objects in space
     Scotomas and Blindsight
• This phenomenon emphasizes that parallel
  models (multiple-path) models rather than
  serial models (single-path) are needed to
  explain many perceptual phenomena
   Secondary Visual Cortex and
       Associated Cortices
• Visual information is believed to flow along
  two anatomically and functionally distinct
  pathways:
  – Dorsal stream
  – Ventral stream
    Secondary Visual Cortex and
        Associated Cortices
• Dorsal Stream: information flows from primary visual
  cortex through the dorsal prestriate secondary visual cortex
  to association cortex in the posterior parietal region
• Ventral Stream: info flows from primary visual cortex
  through the ventral prestriate secondary cortex to
  association cortex in the inferotemporal region
   Secondary Visual Cortex and
       Associated Cortices
• Traditionally, the dorsal stream was
  believed to be involved in the perception of
  where objects are, while the ventral stream
  was believed to be involved in the
  recognition of that object (a what system)
   Secondary Visual Cortex and
       Associated Cortices
• More recently, it’s been proposed that the
  dorsal stream is actually involved in
  directing behavioral interactions with
  objects (which would include, but not be
  restricted to, analyses of where objects are;
  a behavioral control path), while the
  ventral stream is responsible for the
  conscious recognition of objects ( a
  conscious perception path)
             Visual Agnosia
• Agnosia is a failure to recognize that
  something that is not attributable to a simple
  sensory deficit, or to motor, verbal, or
  intellectual impairment
             Visual Agnosia
• Prosopagnosia, the inability to recognize
  faces, is the most interesting and most
  common form of visual agnosia; they can
  readily perceive chairs, tables, hats, but not
  faces
• Often can’t recognize own face in mirror
Visual Agnosia
            Visual Agnosia
• This has led to the view that there is a
  special area in the brain for the recognition
  of faces and it is damaged in prospagnosics;
  the finding of neurons in inferotemporal
  cortices of monkeys that respond only to
  conspecific faces supports this view
            Visual Agnosia
• However, some patients lost ability to
  perceive specific birds, cows, etc.
• Prosopagnosia may not be specific to
  faces; may be difficulty in distinguishing
  between visually similar members of
  complex classes of visual stimuli
Auditory System
                            The Ear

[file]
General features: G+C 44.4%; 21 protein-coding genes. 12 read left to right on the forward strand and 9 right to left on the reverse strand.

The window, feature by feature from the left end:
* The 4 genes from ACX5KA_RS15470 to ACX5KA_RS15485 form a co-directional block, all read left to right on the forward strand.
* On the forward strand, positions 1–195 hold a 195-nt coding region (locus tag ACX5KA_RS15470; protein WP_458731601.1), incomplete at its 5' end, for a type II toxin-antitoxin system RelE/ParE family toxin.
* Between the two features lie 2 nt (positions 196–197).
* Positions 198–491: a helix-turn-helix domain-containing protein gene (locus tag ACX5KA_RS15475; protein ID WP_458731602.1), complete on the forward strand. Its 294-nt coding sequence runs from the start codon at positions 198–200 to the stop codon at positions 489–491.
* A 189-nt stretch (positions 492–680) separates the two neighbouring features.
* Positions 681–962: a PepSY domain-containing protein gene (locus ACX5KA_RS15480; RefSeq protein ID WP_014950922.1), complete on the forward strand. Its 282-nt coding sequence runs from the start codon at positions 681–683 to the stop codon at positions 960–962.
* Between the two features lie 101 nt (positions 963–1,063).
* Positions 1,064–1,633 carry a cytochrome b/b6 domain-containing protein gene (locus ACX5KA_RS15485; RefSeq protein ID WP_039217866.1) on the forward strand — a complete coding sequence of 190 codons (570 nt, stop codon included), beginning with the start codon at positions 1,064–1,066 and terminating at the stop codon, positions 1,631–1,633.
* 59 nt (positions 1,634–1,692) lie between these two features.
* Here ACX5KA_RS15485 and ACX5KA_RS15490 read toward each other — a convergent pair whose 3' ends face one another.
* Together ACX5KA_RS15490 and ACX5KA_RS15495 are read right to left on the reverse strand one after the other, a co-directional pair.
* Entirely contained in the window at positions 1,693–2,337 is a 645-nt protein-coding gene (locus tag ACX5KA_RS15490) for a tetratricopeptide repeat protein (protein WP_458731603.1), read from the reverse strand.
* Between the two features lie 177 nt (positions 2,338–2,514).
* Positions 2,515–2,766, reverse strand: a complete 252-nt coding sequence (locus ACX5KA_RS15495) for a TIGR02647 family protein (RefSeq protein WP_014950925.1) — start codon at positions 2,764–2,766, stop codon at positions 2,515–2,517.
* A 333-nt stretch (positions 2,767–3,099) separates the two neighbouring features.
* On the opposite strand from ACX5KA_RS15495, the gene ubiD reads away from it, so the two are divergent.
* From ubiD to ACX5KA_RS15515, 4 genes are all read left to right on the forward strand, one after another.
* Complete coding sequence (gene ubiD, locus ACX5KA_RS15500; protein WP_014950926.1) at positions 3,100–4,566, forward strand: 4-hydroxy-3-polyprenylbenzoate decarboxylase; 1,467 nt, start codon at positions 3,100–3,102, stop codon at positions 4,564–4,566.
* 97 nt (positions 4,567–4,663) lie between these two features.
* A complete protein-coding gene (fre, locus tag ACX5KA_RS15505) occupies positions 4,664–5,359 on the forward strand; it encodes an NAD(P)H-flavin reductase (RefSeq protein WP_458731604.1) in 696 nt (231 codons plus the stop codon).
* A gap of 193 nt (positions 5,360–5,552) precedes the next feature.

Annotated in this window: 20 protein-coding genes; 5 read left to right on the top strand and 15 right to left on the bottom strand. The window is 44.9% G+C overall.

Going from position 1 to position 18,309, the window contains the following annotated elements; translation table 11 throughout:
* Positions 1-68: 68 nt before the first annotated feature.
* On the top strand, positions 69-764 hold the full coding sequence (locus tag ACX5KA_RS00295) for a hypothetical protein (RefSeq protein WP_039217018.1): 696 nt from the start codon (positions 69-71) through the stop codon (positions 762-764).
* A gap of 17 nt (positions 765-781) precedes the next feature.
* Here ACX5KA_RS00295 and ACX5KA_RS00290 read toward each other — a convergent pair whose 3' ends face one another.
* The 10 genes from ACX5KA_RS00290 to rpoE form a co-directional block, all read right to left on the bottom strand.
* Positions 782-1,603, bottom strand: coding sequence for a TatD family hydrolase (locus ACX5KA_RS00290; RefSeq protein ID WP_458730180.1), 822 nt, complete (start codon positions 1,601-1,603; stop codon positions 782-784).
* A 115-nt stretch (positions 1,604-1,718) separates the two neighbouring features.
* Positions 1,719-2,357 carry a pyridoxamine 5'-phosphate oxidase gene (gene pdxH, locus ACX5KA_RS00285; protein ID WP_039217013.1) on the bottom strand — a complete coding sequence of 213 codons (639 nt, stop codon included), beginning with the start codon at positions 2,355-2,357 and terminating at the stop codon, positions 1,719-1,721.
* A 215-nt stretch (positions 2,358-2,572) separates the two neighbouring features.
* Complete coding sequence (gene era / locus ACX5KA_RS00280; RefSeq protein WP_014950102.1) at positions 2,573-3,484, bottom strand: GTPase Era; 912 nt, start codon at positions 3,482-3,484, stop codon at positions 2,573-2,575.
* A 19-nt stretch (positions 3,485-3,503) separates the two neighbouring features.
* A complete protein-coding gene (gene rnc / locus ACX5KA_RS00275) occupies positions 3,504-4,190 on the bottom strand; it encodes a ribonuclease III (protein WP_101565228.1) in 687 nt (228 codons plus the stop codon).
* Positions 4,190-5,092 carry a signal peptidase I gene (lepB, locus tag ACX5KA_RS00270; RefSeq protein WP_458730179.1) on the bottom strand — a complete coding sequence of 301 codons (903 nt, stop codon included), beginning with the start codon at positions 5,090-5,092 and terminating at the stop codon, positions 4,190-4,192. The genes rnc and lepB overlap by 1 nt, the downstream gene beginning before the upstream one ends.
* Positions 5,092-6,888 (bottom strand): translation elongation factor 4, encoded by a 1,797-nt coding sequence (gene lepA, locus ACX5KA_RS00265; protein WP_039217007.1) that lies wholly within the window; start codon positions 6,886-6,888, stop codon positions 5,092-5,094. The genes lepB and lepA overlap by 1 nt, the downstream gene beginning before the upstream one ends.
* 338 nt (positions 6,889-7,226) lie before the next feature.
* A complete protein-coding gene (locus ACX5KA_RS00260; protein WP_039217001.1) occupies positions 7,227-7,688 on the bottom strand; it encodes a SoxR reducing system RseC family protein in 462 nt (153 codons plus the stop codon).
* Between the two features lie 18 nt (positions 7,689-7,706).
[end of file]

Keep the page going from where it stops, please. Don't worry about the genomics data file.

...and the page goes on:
• Vibrations in the air are transmitted through the tympanic membrane
  (ear drum), ossicles (three small bones) and oval window into the fluid
  of the cochlea
• The vibrations bend the organ of Corti and excite hair cells in the
  basilar membrane
• The organization of the organ of Corti is tonotopic; higher
  frequencies excite receptors closer to the oval window, thus with
  exposure to noise, damage to the high frequency receptors occurs first
The Ear
        Auditory Projections
• Unlike the visual system, there is no one
  major auditory projection
• Hair cells synapse onto neurons whose
  axons enter the metencephalon and synapse
  in the ipsilateral cochlear nucleus
          Auditory Projections
• From the cochlear nucleus some fibers project to
  the nearby superior olives, which projects to the
  inferior colliculus via the lateral lemniscus
• From the inferior colliculus, fibers ascend to the
  medial geniculate nucleus of the thalamus; and
  from there, fibers ascend to the primary cortex in
  the lateral fissure
• The projections from each ear are bilateral
            Auditory Cortex
• The auditory cortex is located in the lateral
  fissure that separates the temporal and
  frontal lobes
• It is tonotopically organized
• In addition, it is organized into functional
  columns such that neurons in a given
  column all respond maximally to tones in
  the same frequency range
            Auditory Cortex
• Bilateral lesions of auditory cortex do not
  cause deafness, even if the lesions include
  secondary auditory cortex
• Humans with extensive auditory cortex
  damage often have difficulty localizing
  brief stimuli or recognizing rapid complex
  sequences of sounds